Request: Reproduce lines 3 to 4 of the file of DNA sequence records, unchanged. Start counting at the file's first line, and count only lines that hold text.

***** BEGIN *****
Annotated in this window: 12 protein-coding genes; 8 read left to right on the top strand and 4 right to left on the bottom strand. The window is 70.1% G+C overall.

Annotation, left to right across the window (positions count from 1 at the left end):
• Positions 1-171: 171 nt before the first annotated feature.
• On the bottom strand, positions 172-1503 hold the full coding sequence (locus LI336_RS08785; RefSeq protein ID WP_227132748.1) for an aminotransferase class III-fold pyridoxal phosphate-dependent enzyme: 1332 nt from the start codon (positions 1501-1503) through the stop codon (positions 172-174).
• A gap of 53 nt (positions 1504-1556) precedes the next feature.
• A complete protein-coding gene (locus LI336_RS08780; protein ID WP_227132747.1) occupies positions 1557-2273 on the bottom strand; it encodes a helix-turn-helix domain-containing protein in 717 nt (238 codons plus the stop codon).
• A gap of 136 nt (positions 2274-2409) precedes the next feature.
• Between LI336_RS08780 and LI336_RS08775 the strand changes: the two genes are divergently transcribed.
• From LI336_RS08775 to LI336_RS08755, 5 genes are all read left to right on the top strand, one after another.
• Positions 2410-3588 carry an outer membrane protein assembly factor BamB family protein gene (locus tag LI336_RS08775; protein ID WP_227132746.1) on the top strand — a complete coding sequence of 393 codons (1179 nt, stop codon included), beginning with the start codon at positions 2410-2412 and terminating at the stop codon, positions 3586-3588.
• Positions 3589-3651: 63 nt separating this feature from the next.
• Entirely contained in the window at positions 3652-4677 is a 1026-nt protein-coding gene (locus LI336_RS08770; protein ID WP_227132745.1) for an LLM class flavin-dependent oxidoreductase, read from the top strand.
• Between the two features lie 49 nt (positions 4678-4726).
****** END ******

• Positions 1-171: 171 nt before the first annotated feature.
• On the bottom strand, positions 172-1503 hold the full coding sequence (locus LI336_RS08785; RefSeq protein ID WP_227132748.1) for an aminotransferase class III-fold pyridoxal phosphate-dependent enzyme: 1332 nt from the start codon (positions 1501-1503) through the stop codon (positions 172-174).